“The complex nature of the crisis in the Sahel calls for coordinated action,” states President Kaberuka
At a press conference on November 5, 2013 in Bamako, Mali, during his tour to the Sahel, the President of the African Development Bank (AfDB), Donald Kaberuka, said the joint mission of donors was an important step toward effective coordination to help the region face a complex and multidimensional crisis.
In addition to financial means, Kaberuka said there needs be a change in favour of more supple disbursement procedures and better coordination to ensure the effectiveness of donor interventions in the Sahel region. “We need to take calculated risks rather than waiting on the disbursement procedures for years on end,” said Kaberuka, adding that the “the complexity of the crisis in the Sahel calls for effective and coordinated action.”
Addressing the media, Kaberuka reiterated the main points of his intervention earlier that morning in Bamako, at the opening ceremony of the inaugural Ministerial Meeting to establish a platform of coordination for the United Nations integrated strategy for the Sahel. He confirmed that the AfDB will make a contribution of $4 billion to help make the Sahel a region of stability and economic growth.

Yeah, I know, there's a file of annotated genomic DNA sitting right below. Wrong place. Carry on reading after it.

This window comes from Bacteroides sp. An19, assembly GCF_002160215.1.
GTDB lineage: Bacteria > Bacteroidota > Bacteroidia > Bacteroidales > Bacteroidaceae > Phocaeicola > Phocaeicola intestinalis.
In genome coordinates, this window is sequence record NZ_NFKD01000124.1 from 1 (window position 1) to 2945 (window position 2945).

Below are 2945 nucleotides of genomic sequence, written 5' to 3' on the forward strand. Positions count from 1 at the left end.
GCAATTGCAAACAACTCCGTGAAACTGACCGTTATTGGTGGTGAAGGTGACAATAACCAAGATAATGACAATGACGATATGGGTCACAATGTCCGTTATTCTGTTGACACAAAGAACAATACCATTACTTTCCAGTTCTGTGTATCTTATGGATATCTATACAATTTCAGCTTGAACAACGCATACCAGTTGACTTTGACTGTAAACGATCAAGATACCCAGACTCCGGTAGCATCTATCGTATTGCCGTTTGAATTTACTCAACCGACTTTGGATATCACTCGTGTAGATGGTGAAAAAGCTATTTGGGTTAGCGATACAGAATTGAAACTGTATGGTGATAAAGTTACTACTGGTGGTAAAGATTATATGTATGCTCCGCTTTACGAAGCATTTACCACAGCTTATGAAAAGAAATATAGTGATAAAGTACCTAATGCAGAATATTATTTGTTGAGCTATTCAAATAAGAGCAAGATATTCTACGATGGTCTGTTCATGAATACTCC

Talking about the Action Fund for the Sahel, which will be administered by the AfDB, Kaberuka pointed out that the fund will receive resources from all donors and friends of the region willing to provide their support. Kaberuka indicated that he hoped this fund, the modalities of which are being negotiated, will prove useful and efficient. He also expressed the wish that contributions will meet the needs of the population.
Referring to the ongoing crisis in the region, President Kaberuka stated that, given its complex nature, coordinated actions and means under the supervision of the States involved is necessary.
Peace and security, he said, are prerequisites to development. Job creation, in particular for young people, is a contributing factor to stability. However, job creation, he observed, is only possible if more investments are made in energy infrastructure, the private sector and agriculture.
According to the AfDB President, the African economy will reach a turning point only when the continent attains a regular growth of seven per cent, as is the case with Brazil and some Asian countries.
On the Bank’s return to its headquarters in Côte d’Ivoire, Kaberuka said the road map is on course. “I am happy that things are going well. We are working hand-in-hand with the Tunisian and Ivoirian Governments,” he said.